Archive for April, 2020

Here are some Updates on Kingwood’s Garden in Ohio, from Gail.
Just click on this link:


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Good News!

Received this from Naida, yesterday

Good news! This morning’s report from Governor Whitmer’s office means that we will be able to offer our plant sales in May online. We are working out the details. Stay tuned! We’ll be updating you with information in the coming days.

The botanical gardens continues to remain closed for now, but you can still walk the trails at Matthaei and the Arb. Remember to respect the recommended distances on your walk. Thank you for your patience and support.

Gardens at Matthaei

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Hidden Lake Gardens #3

Article & photos by Gail K.
Many of us are familiar with Hidden Lake Gardens-before I take you outside for some much needed ZEN– let me share just a couple of indoor pictures from the Arid Dome-
As a bonus, the plants in this area were also in bloom–

ABOVE: based on the white color, who may be the pollinator for that cactus???

Who needs to bloom when you look like this??

Recalling the 2019 Polar Vortex–the tropic dome in its current state.

HLG lost many plants in that weather event. Dedicated to get that area restored-what a project!!
Leaving the arboretum-; once outside, signs of the spring awakening- LOOK at this magnificent Witch hazel outside the visitor center.

Hiding among the last fallen leaves of fall–Snowdrops

and this interesting plant–I don’t know the name. A good homework project–who can name this plant???

As I begin my “car” adventure note all the snowdrops which blanket the ground in the hillside Hosta Gardens.

Makes a nice grouping and the Hosta are still asleep so this is a great way to have a seasonal interest in this large area.

At the edge of the arboretum parking lot– a clustering of Witch hazel- such vibrant colors for an otherwise dull time of the year…

Now you know me-drawn to the water I got out of the car. Watching my steps,I spotted in the leaves these hidden gems.

Maybe Jennie can ID these, I don’t know??

I wish for you all some calm sense of ZEN-I can’t give you smell or sound so you will have to take a moment to close your eyes with each picture & just imagine. Are those frogs I hear??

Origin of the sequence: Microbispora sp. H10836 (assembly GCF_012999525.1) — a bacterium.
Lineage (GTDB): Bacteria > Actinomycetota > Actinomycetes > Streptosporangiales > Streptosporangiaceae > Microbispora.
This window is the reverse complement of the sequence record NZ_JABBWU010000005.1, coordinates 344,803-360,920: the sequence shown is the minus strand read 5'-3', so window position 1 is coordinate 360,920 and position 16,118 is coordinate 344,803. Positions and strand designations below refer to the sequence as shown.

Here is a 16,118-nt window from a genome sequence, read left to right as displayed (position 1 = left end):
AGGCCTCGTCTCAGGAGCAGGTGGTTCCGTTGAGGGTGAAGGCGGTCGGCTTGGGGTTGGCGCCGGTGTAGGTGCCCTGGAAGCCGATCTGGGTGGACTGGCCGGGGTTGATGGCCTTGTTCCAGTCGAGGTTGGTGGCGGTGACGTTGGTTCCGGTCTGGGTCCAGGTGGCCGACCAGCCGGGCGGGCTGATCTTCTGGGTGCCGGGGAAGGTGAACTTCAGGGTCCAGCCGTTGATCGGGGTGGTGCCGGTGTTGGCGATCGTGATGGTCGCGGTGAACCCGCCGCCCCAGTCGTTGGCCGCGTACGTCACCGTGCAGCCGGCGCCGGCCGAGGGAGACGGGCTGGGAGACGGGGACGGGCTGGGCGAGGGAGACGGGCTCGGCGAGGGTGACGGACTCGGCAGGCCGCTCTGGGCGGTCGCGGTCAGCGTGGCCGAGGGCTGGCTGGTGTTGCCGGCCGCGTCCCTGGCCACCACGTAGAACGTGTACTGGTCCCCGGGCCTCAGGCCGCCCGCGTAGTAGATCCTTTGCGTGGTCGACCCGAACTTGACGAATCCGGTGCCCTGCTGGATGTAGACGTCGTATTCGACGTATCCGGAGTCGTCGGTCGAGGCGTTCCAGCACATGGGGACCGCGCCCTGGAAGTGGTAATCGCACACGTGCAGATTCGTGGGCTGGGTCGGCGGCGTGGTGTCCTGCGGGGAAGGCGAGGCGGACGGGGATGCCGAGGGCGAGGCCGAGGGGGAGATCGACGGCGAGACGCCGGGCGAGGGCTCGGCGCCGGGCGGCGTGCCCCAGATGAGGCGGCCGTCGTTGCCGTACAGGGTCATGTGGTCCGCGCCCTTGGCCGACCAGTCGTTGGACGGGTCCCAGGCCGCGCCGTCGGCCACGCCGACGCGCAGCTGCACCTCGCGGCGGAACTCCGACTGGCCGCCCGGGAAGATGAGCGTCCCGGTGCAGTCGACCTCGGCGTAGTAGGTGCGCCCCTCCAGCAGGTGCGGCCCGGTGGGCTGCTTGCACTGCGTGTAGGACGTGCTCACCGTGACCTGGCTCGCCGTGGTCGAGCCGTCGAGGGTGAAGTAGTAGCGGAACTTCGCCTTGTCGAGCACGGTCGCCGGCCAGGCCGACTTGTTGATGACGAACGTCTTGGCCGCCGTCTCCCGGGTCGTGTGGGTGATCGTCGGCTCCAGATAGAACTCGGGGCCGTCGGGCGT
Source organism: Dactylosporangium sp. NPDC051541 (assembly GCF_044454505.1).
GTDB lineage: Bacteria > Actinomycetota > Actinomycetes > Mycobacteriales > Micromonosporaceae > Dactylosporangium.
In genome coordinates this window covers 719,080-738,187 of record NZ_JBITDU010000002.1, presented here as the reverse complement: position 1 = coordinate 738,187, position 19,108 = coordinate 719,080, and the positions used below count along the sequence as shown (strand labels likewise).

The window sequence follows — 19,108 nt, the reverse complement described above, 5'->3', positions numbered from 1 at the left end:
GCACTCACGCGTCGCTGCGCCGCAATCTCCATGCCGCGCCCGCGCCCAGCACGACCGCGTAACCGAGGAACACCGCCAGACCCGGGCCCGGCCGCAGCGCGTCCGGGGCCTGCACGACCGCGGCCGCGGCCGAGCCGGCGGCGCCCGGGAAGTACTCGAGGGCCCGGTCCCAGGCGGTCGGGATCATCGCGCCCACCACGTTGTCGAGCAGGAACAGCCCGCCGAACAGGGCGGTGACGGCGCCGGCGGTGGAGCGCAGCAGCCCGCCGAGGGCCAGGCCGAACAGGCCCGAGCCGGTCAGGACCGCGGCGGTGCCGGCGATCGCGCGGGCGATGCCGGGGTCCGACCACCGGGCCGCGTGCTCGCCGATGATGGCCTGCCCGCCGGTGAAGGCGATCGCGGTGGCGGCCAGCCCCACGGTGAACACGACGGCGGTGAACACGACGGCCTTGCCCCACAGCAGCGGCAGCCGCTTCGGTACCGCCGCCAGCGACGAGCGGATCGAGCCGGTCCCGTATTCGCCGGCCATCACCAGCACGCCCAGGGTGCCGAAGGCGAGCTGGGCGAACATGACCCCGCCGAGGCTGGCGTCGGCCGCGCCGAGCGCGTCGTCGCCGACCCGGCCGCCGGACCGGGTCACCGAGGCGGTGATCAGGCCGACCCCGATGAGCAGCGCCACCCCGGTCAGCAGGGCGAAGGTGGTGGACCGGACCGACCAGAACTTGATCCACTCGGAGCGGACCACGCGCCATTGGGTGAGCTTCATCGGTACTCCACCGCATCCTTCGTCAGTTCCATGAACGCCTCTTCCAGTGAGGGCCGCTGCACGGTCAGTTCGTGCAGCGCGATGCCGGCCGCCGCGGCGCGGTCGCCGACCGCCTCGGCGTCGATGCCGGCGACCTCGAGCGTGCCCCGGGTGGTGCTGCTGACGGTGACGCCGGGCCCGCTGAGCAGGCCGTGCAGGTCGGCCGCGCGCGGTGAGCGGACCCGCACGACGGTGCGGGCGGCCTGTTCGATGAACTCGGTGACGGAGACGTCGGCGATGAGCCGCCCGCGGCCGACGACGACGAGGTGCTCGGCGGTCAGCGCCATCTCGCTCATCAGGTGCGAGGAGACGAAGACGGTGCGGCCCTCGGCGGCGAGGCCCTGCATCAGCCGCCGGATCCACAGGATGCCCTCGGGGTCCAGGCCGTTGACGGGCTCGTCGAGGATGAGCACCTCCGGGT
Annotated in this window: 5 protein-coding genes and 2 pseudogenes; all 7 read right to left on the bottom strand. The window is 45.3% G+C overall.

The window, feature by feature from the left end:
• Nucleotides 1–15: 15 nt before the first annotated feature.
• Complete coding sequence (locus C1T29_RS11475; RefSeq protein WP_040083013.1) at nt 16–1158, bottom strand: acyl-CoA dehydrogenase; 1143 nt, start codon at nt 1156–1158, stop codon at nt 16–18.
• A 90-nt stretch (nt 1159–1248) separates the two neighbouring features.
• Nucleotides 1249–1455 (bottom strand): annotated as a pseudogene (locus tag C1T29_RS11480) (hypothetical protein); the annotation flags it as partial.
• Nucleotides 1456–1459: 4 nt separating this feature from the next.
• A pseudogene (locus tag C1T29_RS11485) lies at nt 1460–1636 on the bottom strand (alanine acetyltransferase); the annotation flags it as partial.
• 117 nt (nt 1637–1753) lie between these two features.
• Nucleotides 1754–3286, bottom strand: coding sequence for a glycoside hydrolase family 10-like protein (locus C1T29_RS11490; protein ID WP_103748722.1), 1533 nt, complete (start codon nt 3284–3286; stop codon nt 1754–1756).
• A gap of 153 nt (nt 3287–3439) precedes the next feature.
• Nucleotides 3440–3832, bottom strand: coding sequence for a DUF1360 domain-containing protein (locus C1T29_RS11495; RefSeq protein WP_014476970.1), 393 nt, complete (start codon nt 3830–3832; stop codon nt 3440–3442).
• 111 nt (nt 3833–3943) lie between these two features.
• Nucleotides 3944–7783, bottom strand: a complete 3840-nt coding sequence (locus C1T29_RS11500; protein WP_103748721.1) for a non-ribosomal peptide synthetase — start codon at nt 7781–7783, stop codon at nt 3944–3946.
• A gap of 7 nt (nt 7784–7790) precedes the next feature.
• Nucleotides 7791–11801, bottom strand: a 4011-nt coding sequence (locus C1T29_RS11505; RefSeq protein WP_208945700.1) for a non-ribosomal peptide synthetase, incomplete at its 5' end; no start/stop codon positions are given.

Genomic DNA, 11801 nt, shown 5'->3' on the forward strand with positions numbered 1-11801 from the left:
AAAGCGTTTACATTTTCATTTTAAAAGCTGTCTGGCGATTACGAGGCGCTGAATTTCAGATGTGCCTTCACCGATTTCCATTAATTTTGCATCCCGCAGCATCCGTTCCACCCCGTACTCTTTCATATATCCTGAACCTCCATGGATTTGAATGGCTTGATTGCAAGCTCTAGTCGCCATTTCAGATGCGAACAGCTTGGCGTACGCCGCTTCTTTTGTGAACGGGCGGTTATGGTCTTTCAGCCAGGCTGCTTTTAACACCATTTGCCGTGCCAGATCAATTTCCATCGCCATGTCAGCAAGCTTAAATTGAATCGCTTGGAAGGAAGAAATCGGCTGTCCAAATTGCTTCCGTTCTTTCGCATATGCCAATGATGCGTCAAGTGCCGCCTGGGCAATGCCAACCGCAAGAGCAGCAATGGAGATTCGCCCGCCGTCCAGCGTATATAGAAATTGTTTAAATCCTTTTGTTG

Norwegian Proverb

Smell the heavy, musty aroma in the moisture hanging in the air
So alone and yet peaceful:

Henry David Thoreau

Anatole France

Have you ever wondered why?
Who may have been here before you?

Standing on the crest of this hill- shhh-listen-music;so thankful for our many birds

Art by nature: Just one of many

If a tree falls in the forest—and no one is there Does it make a sound??

Folks-I hope you were able to sense the calm. You too can experience this—from the luxury of your car;
making this a “safe endeavor” at this time–

I would encourage you to go & enjoy. When able, I pulled over & parked—got out and truly appreciated
all that my senses could take in, at that moment in time…. ALONE.
Peace g

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by Chris Eddolls

Our MG Earth Day committee had started to put together a program before the event was canceled. Attached is a small part of the info we had gathered. Thought it would be good for the blog. Maybe one of the other committee members will post what they had worked on too.

Earth Day 4/22/2020; 50th Anniversary; the theme: Climate Action Earth Day is every day! All of us must find a way to be effective advocates for change. Here is a list of simple actions you might not have realized could support the environment:
 Grow your own organic garden or join a farm-share group.
 Compost kitchen scraps for use in your garden; turning waste into fertilizer.
 Use soaker hose to water, avoiding runoff.
 Conserve water outdoors by watering lawn early AM or late PM; use drought resistant plants in dry areas.
 Pull out invasive plants in your yard; replace with native varieties.
 Buy local food to reduce farm-to-fork distance. Frequent local farmers market, join a food co-op.
 Organize to have healthy, local-sourced food served in you school district.
 Change you cars air filter regularly.